We have endorsed the use of contra proferentem to resolve such ambiguities, at least in circumstances where—as here—the plan administrator was not empowered to interpret contract terms. See Phillips v. Lincoln Nat'l Life Ins. Co., 978 F.2d 302, 311-13 (7th Cir.1992). U.S. Life argues that this court's more recent precedent, see Hall v. Life Ins. Co. of N. America, 317 F.3d 773, 776 (7th Cir.2003),16 limits contra proferentem to "tiebreaker" situations; the proper approach, according to the Company, was for the court to look first to extrinsic evidence in interpreting the ambiguous term. Even if U.S. Life is correct that the district court should have looked to extrinsic evidence in construing the eligibility clause, it offered no such evidence to the district court, nor does it suggest the existence of such evidence to this court.17 Given the lack of extrinsic evidence, the use of contra proferentem would be justified as a tiebreaker even under Hall. Indeed, we have noted that the contra proferentem doctrine "serves its function when it prevents traps for the unwary." Id. Allowing Mr. Ruttenberg to purchase insurance for which U.S. Life now claims that he is ineligible constitutes the type of "trap for the unwary" that contra proferentem is meant to prevent. The district court correctly found the term "employee" to be ambiguous, and properly construed the term against the policy's drafter, U.S. Life.


2. "Full-Time"


The term "full-time" is defined to mean[ ] active work on the Participating Employer's regular work schedule for the class of employees to which you belong. The work schedule must be at least 30 hours a week.


R.36-1 at 298. Basic to the definition of "full-time" is the requirement that a covered employee work for more than thirty hours per week. The district court found the term to be unambiguous and determined that Mr. Ruttenberg failed to offer sufficient evidence that he worked the requisite thirty hours per week.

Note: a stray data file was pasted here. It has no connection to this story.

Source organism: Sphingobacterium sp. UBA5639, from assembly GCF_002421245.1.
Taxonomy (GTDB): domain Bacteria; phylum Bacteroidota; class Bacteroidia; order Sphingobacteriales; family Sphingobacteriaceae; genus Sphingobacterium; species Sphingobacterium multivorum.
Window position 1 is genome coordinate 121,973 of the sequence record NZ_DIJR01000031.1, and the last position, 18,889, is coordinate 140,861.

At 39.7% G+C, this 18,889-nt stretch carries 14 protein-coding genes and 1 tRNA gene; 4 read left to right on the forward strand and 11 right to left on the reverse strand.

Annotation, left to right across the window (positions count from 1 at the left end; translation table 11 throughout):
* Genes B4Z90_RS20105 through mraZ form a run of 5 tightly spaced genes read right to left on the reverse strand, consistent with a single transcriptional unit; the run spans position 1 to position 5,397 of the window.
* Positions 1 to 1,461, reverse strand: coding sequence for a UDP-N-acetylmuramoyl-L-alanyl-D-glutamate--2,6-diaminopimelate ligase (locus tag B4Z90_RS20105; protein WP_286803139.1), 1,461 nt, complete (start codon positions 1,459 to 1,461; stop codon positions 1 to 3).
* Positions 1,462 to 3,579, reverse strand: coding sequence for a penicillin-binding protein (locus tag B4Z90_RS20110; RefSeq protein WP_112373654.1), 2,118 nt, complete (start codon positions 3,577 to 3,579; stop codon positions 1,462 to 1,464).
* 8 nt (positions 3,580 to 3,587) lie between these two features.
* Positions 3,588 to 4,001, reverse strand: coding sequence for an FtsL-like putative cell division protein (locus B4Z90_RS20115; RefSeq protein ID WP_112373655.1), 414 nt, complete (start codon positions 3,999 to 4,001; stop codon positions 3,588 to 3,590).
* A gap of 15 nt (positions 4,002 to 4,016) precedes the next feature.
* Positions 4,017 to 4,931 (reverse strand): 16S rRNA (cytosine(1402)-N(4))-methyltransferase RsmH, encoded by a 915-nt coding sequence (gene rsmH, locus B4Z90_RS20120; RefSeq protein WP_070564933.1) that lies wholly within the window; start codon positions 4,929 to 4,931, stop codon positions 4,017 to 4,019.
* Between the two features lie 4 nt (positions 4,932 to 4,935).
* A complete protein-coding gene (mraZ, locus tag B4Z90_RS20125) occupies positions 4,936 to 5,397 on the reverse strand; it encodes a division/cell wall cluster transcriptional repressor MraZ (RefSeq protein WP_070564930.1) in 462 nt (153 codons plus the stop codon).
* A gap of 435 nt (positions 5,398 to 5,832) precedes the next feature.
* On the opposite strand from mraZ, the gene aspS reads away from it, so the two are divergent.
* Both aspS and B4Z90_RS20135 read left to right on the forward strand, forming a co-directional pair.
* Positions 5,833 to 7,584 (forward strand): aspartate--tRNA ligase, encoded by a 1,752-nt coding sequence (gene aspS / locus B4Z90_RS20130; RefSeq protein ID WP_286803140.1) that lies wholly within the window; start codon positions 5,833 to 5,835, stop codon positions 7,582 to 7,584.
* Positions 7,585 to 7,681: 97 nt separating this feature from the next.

U.S. Life urges us to affirm the district court's determinations, both its finding that the term "full-time" is unambiguous and its conclusion that Mr. Ruttenberg failed to offer sufficient evidence. The company contends that Mr. Ruttenberg failed to provide evidence that he met the thirty-hour requirement, even off of the trading floor; in response to questions about his eligibility Mr. Ruttenberg argued only that he spent more than thirty hours per week working on trades and that it was impossible to spend more than thirty hours per week on the floor. Assuming that the "full-time" requirement unambiguously includes working more than thirty hours per week, U.S. Life asserts that the district court correctly determined that Mr. Ruttenberg failed to demonstrate his eligibility.


In reply, Mr. Ruttenberg submits that the plain language of the definition, requiring "active work on the Participating Employer's regular work schedule for the class of employees to which you belong," id. (emphasis added), indicates that the full-time requirement applies only to SMW's common law employees, not to independent traders covered by the policy; he asserts that, at the very least, the thirty-hour requirement's application is ambiguous. As for the evidence presented, he contends that, at certain stages in the litigation, U.S. Life adopted his view that a trader could not work thirty hours on the floor and that he did work more than thirty hours per week in preparing for trades. He points out that other courts have relaxed contractual "full-time" requirements to find that an insured is covered. See Burke v. Blue Cross Blue Shield of Nebraska, 251 Neb. 607, 558 N.W.2d 577 (1997); Jetson v. CNA Ins. Co., 536 So.2d 569 (La.Ct.App.1988). Mr. Ruttenberg also submits that it would defeat the reasonable expectations of the insured to deny coverage to more than eighty traders, based on a "full-time" requirement they cannot meet, after they have paid for the insurance.